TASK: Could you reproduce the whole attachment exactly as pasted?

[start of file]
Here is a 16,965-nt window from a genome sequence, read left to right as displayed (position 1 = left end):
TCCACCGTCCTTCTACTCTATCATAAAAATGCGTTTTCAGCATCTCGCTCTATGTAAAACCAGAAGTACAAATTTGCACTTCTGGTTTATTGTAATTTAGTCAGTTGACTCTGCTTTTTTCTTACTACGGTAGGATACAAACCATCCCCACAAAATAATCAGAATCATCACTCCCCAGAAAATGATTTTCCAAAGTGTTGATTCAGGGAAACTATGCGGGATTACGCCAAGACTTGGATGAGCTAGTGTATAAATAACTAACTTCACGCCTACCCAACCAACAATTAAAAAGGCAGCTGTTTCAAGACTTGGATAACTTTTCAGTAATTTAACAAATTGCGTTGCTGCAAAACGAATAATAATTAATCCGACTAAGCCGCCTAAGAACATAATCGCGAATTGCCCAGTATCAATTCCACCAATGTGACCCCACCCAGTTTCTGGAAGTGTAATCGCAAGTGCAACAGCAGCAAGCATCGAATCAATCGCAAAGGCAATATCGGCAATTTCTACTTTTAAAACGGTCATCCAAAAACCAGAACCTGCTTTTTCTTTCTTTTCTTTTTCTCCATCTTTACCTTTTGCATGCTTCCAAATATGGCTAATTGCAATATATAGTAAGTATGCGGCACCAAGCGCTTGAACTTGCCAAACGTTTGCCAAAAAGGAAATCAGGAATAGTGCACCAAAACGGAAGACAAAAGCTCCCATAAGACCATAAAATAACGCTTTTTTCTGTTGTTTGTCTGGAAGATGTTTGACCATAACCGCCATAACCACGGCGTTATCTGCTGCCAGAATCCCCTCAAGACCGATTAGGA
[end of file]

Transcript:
Here is a 16,965-nt window from a genome sequence, read left to right as displayed (position 1 = left end):
TCCACCGTCCTTCTACTCTATCATAAAAATGCGTTTTCAGCATCTCGCTCTATGTAAAACCAGAAGTACAAATTTGCACTTCTGGTTTATTGTAATTTAGTCAGTTGACTCTGCTTTTTTCTTACTACGGTAGGATACAAACCATCCCCACAAAATAATCAGAATCATCACTCCCCAGAAAATGATTTTCCAAAGTGTTGATTCAGGGAAACTATGCGGGATTACGCCAAGACTTGGATGAGCTAGTGTATAAATAACTAACTTCACGCCTACCCAACCAACAATTAAAAAGGCAGCTGTTTCAAGACTTGGATAACTTTTCAGTAATTTAACAAATTGCGTTGCTGCAAAACGAATAATAATTAATCCGACTAAGCCGCCTAAGAACATAATCGCGAATTGCCCAGTATCAATTCCACCAATGTGACCCCACCCAGTTTCTGGAAGTGTAATCGCAAGTGCAACAGCAGCAAGCATCGAATCAATCGCAAAGGCAATATCGGCAATTTCTACTTTTAAAACGGTCATCCAAAAACCAGAACCTGCTTTTTCTTTCTTTTCTTTTTCTCCATCTTTACCTTTTGCATGCTTCCAAATATGGCTAATTGCAATATATAGTAAGTATGCGGCACCAAGCGCTTGAACTTGCCAAACGTTTGCCAAAAAGGAAATCAGGAATAGTGCACCAAAACGGAAGACAAAAGCTCCCATAAGACCATAAAATAACGCTTTTTTCTGTTGTTTGTCTGGAAGATGTTTGACCATAACCGCCATAACCACGGCGTTATCTGCTGCCAGAATCCCCTCAAGACCGATTAGGA